Creating Micro-frontends using Web Components (with support for Angular and React)

To the modern UI developer, your “framework of choice” is something deep-rooted within you, that somehow defines your identity and perhaps limits your ability to solve problems. As I’ve said before, wouldn’t it be better if everyone just got along?

If you’re React or Angular, Ember or Vue let’s create a place where they all can live together in perfect harmony using web components.

Using web components as a wrapper for both Angular and React components, I am going to show them working alongside each other in a single application. I will also pass data to both components from the parent container, and back again. Our finished product will look like this:


Prerequisites

To enable us to focus on the important pieces, I have coded everything and uploaded it to my github:

This isn’t a deep-dive by any means, but I will walk-through the important pieces for web component support in Angular and React.

* If you would like to complete some of the other frameworks (Vue, Ember etc), feel free to create a pull request on my repo!

I’ve used the Angular CLI to generate a starting point for our Angular project. You should at least be familiar with this tool so you can navigate the code:

As our end goal here is web components, we will be composing static JavaScript files as micro-services. To do this I will use serve on my local environment, which is an excellent tool for serving static files using node:


Angular component as custom element

As Angular seem to be adopting web components (with Angular elements), you can serve Angular components as web components with a few small tweaks to the default Angular CLI generated project.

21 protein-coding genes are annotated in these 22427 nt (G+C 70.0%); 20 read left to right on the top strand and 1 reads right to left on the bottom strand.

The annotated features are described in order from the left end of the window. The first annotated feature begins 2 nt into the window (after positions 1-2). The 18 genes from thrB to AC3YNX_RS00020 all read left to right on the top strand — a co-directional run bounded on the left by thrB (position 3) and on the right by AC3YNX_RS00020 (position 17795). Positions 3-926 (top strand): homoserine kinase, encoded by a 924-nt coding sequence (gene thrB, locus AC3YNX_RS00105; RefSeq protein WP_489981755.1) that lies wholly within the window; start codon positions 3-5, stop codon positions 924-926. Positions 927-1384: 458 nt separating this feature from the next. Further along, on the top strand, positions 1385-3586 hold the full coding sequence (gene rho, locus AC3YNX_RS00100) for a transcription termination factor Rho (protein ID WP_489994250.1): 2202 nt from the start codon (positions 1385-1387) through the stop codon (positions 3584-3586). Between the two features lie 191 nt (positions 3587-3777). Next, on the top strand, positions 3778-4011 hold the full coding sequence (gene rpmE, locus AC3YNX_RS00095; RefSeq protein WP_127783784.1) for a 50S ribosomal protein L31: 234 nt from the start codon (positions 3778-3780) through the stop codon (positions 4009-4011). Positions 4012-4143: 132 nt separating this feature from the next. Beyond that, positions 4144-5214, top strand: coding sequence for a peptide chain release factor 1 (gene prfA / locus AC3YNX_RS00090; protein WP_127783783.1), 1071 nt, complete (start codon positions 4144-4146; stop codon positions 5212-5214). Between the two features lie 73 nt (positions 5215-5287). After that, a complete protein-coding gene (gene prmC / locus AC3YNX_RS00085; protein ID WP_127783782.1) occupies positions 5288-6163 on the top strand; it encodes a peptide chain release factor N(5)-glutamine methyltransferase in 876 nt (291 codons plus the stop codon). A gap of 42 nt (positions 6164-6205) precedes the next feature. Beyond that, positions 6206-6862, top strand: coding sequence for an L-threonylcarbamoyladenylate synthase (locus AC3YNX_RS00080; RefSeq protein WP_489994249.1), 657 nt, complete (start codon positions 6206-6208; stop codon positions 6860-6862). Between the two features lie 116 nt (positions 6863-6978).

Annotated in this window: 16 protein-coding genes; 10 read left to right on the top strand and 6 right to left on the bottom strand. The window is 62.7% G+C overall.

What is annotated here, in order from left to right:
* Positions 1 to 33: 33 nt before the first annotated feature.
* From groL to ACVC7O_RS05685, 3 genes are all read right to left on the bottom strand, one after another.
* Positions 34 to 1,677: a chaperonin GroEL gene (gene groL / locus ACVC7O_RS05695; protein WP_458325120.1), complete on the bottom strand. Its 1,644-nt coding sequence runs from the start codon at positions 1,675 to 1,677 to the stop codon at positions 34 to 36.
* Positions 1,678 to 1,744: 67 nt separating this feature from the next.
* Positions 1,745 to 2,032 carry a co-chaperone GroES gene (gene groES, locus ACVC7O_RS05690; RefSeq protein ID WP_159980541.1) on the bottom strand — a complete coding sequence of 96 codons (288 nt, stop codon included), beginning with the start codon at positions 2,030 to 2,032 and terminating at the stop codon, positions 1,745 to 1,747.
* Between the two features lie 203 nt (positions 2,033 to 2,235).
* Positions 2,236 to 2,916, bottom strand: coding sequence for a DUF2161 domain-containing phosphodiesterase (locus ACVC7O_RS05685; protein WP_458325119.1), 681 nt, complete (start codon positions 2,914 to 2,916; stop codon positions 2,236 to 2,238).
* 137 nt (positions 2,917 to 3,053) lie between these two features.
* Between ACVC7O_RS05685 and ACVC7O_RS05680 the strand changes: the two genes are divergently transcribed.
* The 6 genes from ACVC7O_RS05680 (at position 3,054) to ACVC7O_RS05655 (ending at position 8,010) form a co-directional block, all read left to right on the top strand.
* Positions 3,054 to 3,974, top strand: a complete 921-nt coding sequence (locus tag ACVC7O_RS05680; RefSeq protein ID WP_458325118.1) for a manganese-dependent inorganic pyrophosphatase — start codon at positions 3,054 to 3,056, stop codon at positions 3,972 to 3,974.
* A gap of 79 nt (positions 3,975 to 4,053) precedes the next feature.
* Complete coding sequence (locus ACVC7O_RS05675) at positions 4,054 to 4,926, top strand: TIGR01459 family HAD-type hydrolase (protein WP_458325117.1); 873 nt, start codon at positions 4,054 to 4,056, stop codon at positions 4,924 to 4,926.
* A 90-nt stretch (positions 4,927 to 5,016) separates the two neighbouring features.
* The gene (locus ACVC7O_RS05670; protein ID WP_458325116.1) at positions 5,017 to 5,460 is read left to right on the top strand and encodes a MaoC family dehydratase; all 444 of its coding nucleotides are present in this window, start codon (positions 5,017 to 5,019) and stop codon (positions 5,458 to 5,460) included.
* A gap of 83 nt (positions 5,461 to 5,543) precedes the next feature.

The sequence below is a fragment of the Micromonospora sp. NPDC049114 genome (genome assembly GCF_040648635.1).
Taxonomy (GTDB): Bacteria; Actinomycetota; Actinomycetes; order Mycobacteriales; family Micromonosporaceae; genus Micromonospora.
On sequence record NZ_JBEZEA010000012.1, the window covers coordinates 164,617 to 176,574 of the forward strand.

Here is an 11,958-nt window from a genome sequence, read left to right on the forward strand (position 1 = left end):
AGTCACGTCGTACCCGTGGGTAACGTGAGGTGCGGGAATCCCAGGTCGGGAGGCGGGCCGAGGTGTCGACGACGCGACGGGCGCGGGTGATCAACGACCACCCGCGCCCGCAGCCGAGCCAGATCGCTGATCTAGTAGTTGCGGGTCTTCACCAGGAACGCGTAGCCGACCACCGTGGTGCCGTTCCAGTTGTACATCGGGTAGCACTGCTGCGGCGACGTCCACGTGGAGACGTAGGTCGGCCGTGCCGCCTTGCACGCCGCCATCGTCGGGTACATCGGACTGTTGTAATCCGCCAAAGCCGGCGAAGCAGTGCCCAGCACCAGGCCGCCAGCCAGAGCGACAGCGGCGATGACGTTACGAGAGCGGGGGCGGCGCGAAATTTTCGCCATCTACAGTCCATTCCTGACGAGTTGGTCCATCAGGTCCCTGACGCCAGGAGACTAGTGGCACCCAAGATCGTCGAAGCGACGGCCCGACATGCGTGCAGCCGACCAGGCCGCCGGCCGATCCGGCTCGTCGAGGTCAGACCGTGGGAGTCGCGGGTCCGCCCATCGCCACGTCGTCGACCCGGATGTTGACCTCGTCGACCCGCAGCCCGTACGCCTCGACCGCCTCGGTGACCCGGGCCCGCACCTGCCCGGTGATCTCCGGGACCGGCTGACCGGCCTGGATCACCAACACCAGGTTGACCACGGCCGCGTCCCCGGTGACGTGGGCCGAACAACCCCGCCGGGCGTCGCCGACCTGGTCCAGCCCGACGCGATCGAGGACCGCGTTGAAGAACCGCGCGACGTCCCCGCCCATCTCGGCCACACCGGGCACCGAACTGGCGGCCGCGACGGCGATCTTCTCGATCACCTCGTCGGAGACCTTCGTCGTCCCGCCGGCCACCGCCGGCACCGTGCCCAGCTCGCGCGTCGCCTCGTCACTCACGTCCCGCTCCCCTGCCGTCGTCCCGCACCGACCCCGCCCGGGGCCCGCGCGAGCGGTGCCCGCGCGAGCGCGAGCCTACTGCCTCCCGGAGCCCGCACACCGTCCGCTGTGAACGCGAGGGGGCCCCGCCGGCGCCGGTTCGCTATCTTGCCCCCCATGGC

Everything should be working correctly in the /micro-fe-ng directory, all you need to do is install the dependencies and run the start script:

cd micro-fe-ng/
npm i
npm start

Now our Angular micro-frontend defining our custom element as <ng-el /> should be running at http://localhost:5001/main.js.

Note: we are serving our files through localhost on different ports, but they could easily be sitting inside multiple micro-services sharing the same DNS.

If you’re interested in how this was achieved here is a rundown on the required changes:

We need a couple of new dependencies:

Angular’s support for custom elements (@angular/elements) and ngx-build-plus which is an alternative build tool for Angular (this has decent support for Angular elements):

npm i @angular/elements ngx-build-plus -D

We also need some changes to our package.json to build our Angular project and serve our project as custom elements:

micro-fe-ng/package.json:

"start": "npm run build && serve -l 5001 dist/micro-fe-ng",
"build": "ng build --prod --output-hashing none --single-bundle true",

We need to define the custom element(s) in our app.module.ts as below:

micro-fe-ng/src/app/app.module.ts:

import { BrowserModule } from '@angular/platform-browser';
import { NgModule, Injector } from '@angular/core';
import { createCustomElement } from '@angular/elements';
import { AppComponent } from './app.component';
import { CustomelementComponent } from './customelement/customelement.component';
@NgModule({
declarations: [
AppComponent,
CustomelementComponent
],
imports: [
BrowserModule
],
providers: [],
bootstrap: [],
entryComponents: [
AppComponent,
CustomelementComponent
]
})
export class AppModule {
  constructor(private injector: Injector) {}
  ngDoBootstrap(): void {
const { injector } = this;
    // create custom elements from angular components
const ngCustomElement = createCustomElement(CustomelementComponent, { injector });
    // define in browser registry
customElements.define('ng-el', ngCustomElement);